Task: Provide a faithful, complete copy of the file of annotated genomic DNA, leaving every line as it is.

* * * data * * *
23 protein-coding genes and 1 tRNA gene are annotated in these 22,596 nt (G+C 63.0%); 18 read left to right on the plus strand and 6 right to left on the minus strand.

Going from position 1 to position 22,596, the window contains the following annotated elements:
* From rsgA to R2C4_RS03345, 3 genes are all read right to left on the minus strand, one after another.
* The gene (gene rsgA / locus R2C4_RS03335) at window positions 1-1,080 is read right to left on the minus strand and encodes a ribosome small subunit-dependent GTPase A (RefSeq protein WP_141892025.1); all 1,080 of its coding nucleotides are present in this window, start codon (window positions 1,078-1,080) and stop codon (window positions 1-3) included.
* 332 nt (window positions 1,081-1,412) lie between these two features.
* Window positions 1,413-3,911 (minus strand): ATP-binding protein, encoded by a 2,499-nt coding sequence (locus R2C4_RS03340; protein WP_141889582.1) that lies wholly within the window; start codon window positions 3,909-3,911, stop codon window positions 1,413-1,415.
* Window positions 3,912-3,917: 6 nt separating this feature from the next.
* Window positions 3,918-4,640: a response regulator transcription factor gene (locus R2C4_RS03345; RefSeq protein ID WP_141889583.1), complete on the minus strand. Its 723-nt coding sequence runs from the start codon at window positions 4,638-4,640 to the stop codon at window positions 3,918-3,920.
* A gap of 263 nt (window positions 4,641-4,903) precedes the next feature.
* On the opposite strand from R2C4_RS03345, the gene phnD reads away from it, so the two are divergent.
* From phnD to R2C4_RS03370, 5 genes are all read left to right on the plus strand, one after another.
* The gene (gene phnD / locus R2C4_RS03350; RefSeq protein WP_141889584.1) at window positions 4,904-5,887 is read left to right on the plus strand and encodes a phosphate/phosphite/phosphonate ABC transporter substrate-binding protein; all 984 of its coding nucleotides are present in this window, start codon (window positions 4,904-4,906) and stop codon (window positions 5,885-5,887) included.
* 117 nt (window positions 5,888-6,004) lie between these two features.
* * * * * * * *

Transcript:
23 protein-coding genes and 1 tRNA gene are annotated in these 22,596 nt (G+C 63.0%); 18 read left to right on the plus strand and 6 right to left on the minus strand.

Going from position 1 to position 22,596, the window contains the following annotated elements:
* From rsgA to R2C4_RS03345, 3 genes are all read right to left on the minus strand, one after another.
* The gene (gene rsgA / locus R2C4_RS03335) at window positions 1-1,080 is read right to left on the minus strand and encodes a ribosome small subunit-dependent GTPase A (RefSeq protein WP_141892025.1); all 1,080 of its coding nucleotides are present in this window, start codon (window positions 1,078-1,080) and stop codon (window positions 1-3) included.
* 332 nt (window positions 1,081-1,412) lie between these two features.
* Window positions 1,413-3,911 (minus strand): ATP-binding protein, encoded by a 2,499-nt coding sequence (locus R2C4_RS03340; protein WP_141889582.1) that lies wholly within the window; start codon window positions 3,909-3,911, stop codon window positions 1,413-1,415.
* Window positions 3,912-3,917: 6 nt separating this feature from the next.
* Window positions 3,918-4,640: a response regulator transcription factor gene (locus R2C4_RS03345; RefSeq protein ID WP_141889583.1), complete on the minus strand. Its 723-nt coding sequence runs from the start codon at window positions 4,638-4,640 to the stop codon at window positions 3,918-3,920.
* A gap of 263 nt (window positions 4,641-4,903) precedes the next feature.
* On the opposite strand from R2C4_RS03345, the gene phnD reads away from it, so the two are divergent.
* From phnD to R2C4_RS03370, 5 genes are all read left to right on the plus strand, one after another.
* The gene (gene phnD / locus R2C4_RS03350; RefSeq protein WP_141889584.1) at window positions 4,904-5,887 is read left to right on the plus strand and encodes a phosphate/phosphite/phosphonate ABC transporter substrate-binding protein; all 984 of its coding nucleotides are present in this window, start codon (window positions 4,904-4,906) and stop codon (window positions 5,885-5,887) included.
* 117 nt (window positions 5,888-6,004) lie between these two features.